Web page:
Subject: Re: a remote user can check promiscuous mode
To: Justin C. Walker <>
From: Andrew Brown <>
List: tech-net
Date: 01/20/2000 00:18:30
>> >> the problem as i understood it was that a packet with a unicast 
>> >> hardware address (not of my machine) but a broadcast ip address (no, 
>> >> not normal, but certainly manufacturable, and certainly matching me) 
>> >> will (a) be picked up by the card, (b) passed up to the upper layers 
>> >> and (c) responded to
>A question for clarification: Is the above a correct statement?   

i think so, yeah.

>Seems like what's discussed below doesn't relate to what's described  
>above.  The above deals with a broadcast IP packet, which should  
>properly be handled by the IP stack.  That it's delivered in a  
>unicast ethernet frame is weird, but at least promiscuous mode in  
>this case lets things happen correctly.  Or am I missing something?

the original question was whether or not a remote user could detect a
netbsd system with a nic in promiscuous mode.

the method of detection involves sending (from another machine on the
same segment, of course) a packet that has a unicast destination
hardware address (eg 0:0:0:c0:ff:ee) but has a broadcast destination
ip address (or a unicast ip address) of the machine you wish to check.

clearly with a unicast destination addres of no machine on a segment,
no machine should see it, but a machine in promiscuous mode will.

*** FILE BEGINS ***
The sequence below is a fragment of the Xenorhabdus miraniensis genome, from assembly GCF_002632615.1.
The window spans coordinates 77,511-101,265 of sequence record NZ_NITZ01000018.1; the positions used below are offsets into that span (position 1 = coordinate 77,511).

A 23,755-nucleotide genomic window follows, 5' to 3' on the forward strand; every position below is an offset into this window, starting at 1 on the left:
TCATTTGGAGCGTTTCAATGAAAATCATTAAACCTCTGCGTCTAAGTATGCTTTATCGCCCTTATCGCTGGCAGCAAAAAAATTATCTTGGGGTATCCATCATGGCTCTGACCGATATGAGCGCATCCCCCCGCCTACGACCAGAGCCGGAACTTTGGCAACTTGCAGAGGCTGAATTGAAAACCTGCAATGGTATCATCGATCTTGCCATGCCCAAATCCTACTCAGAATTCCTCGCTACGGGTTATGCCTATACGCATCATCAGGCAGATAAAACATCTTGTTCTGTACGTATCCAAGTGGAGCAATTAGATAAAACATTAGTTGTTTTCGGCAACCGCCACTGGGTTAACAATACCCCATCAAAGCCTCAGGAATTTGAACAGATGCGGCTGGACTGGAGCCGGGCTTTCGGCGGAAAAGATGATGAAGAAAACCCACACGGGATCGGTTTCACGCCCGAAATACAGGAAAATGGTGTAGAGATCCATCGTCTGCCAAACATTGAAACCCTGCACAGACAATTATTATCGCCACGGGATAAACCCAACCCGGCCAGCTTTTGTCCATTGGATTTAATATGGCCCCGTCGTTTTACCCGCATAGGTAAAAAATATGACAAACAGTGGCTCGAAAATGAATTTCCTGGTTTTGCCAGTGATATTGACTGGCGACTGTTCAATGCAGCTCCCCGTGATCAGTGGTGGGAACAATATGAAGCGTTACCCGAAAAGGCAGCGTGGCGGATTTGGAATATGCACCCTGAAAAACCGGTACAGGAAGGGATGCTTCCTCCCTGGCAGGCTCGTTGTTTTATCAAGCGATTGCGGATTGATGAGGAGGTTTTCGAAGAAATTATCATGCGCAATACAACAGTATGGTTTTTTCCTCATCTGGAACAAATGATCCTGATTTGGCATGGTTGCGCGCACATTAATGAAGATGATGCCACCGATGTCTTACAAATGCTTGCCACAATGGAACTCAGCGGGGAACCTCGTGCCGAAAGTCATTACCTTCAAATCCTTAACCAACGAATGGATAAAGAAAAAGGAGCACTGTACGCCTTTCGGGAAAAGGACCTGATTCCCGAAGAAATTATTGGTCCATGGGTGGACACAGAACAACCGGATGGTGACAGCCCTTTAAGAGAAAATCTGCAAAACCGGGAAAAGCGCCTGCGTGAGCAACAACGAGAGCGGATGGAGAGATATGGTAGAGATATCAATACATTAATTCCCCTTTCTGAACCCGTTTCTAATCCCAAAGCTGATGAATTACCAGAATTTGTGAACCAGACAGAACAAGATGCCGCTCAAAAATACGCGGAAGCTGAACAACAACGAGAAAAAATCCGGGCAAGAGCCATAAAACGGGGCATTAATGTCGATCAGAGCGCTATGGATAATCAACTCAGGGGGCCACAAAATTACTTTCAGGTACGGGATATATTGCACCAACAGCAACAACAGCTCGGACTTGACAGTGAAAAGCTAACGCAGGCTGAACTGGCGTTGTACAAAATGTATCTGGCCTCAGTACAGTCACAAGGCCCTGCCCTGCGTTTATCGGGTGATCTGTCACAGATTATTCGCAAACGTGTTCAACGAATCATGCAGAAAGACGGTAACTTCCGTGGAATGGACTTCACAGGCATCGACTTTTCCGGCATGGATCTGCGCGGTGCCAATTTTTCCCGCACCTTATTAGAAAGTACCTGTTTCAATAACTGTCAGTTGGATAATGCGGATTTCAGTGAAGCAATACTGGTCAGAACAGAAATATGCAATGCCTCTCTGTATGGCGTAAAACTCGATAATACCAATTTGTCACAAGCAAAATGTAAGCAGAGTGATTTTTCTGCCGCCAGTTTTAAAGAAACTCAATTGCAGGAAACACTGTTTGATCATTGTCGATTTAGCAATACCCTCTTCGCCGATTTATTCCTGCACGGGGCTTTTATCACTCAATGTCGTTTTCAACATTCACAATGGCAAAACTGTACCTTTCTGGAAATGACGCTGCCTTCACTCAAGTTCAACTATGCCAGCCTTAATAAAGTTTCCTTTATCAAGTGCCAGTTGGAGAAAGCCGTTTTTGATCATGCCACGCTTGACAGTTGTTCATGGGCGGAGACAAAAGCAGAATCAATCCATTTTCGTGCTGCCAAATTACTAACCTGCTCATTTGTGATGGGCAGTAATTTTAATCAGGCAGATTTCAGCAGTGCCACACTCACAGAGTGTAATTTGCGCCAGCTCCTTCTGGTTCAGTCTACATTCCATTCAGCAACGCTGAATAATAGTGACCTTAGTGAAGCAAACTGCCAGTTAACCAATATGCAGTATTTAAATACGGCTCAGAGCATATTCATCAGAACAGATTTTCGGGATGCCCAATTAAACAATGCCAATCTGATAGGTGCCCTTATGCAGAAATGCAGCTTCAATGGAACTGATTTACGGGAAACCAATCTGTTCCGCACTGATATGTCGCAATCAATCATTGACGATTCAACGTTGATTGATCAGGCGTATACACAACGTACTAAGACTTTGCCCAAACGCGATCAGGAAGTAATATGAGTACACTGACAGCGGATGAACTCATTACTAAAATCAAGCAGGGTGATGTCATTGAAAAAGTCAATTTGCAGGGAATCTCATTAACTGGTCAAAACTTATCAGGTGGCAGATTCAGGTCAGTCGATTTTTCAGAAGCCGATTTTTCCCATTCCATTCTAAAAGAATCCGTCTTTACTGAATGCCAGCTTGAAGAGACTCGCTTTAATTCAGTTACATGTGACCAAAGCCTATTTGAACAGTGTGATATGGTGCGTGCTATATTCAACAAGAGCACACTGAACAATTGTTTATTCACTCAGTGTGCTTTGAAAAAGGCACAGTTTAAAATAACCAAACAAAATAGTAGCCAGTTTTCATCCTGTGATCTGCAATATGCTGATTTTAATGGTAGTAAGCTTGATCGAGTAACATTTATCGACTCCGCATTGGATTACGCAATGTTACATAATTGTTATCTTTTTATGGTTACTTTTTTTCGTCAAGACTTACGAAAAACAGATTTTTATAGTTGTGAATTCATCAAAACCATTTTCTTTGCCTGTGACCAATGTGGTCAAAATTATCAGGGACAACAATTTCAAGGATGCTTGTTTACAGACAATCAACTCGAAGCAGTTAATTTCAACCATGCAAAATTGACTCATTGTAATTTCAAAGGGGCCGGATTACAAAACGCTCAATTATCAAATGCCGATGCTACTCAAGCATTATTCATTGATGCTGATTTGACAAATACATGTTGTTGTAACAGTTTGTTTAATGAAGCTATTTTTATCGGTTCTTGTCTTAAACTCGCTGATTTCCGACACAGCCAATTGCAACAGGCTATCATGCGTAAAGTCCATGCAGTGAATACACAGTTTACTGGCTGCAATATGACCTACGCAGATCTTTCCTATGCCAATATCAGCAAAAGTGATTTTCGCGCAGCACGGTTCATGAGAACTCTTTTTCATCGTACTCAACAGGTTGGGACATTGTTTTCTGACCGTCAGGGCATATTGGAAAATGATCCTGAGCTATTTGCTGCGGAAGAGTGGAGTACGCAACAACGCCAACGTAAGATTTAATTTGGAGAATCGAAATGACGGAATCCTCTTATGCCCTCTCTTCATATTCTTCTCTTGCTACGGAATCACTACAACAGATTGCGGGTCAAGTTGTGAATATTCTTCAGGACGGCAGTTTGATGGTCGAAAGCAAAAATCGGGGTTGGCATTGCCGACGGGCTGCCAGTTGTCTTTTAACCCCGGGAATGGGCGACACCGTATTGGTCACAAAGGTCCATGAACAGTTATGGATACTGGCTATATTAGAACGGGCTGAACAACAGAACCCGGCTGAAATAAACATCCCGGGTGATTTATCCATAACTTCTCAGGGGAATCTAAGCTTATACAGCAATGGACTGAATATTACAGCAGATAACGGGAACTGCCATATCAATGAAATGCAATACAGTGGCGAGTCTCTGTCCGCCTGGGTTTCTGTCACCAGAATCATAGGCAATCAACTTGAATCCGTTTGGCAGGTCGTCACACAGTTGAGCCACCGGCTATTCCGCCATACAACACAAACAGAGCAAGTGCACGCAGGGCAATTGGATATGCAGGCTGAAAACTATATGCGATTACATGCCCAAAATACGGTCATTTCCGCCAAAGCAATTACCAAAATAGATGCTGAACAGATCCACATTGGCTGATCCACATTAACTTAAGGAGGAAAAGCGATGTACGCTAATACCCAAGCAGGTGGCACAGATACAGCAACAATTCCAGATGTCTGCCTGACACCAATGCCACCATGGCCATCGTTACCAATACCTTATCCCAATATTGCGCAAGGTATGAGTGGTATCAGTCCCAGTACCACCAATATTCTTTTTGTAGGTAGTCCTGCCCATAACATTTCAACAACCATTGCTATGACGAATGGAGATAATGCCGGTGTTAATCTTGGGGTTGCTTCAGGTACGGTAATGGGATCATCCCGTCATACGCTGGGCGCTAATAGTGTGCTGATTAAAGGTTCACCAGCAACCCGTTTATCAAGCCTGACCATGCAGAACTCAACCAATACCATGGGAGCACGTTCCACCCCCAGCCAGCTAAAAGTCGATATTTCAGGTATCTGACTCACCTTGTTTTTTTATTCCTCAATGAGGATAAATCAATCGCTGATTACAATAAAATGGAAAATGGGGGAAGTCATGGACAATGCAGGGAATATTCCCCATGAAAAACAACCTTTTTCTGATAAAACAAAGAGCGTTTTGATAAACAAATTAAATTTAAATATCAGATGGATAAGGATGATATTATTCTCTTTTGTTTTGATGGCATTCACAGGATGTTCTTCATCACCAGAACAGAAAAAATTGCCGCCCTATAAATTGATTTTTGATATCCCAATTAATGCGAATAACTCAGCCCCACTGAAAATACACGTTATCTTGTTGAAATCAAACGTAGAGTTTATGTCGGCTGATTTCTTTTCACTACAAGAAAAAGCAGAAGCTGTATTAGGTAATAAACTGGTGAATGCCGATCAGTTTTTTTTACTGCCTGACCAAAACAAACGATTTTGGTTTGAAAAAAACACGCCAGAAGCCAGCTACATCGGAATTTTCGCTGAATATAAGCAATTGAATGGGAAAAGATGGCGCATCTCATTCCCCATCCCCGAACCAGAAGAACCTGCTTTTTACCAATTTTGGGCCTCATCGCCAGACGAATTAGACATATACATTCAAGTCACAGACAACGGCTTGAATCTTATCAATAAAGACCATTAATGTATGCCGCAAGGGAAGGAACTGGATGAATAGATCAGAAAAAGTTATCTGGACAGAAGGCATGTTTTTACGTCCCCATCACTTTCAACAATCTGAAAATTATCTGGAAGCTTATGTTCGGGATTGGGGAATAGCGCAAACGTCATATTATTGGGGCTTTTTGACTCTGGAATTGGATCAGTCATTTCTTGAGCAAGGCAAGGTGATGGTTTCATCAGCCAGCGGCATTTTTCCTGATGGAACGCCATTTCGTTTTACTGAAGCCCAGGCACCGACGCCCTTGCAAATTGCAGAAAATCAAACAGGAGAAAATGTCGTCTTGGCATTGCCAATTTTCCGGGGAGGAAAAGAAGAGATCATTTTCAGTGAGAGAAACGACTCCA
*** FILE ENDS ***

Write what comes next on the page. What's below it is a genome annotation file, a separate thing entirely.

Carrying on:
please...correct me if i'm wrong here, but as i understand things, it
goes like this:

 (1) the card (in promiscuous mode) receives the packet and the driver
     pulls it off the card

 (2) the driver (maybe) checks the unicast address to see if it
     matches the receiving interface and passes the packet up to
     ether_input() (and also to bpf_mtap())

 (3) ether_input() looks over the packet, sets the mcast or bcast
     flags, and passes it to the appropriate upper layer (eg, ip,
     appletalk, arp, etc)

 (4) ip_input() looks at the destination ip address, and decides
     whether to drop the packet, forward it, respond to it, or pass it
     up to tcp or udp (or icmp...etc)

what i'm suggesting is that at step 3 in the above process, the
generic ether_input() routine should verify that the destination
hardware address indeed matches the received interface's hardware
address, if the packet is not multicast or broadcast (or anycast).  in
this manner, *all* ethernet drivers can benefit from the security that
it provides.  not just those that need the check because they have
bugs (like the 3c589d, which i simply can't get to non-promiscuous
mode, so leaving forwarding turned on is a *big* mistake if i don't
actually need it (as i do at home)).

i presume, also that at step 4, the ip_input() routine checks that the
mcast or bcast flags actually agree with the destination ip address,
but i haven't read the code very much lately, so i can't say for sure.


>> basically it comes down to promiscuous mode, and the fact that it
>> shouldn't alter a machine's behavior, except perhaps as a result of 
>> the additional packet processing.

i think we are on the same track.  i'm just a new evangelist.  :)

|-----< "CODE WARRIOR" >-----|             * "ah!  i see you have the internet (Andrew Brown)                that goes *ping*!"       * "information is power -- share the wealth."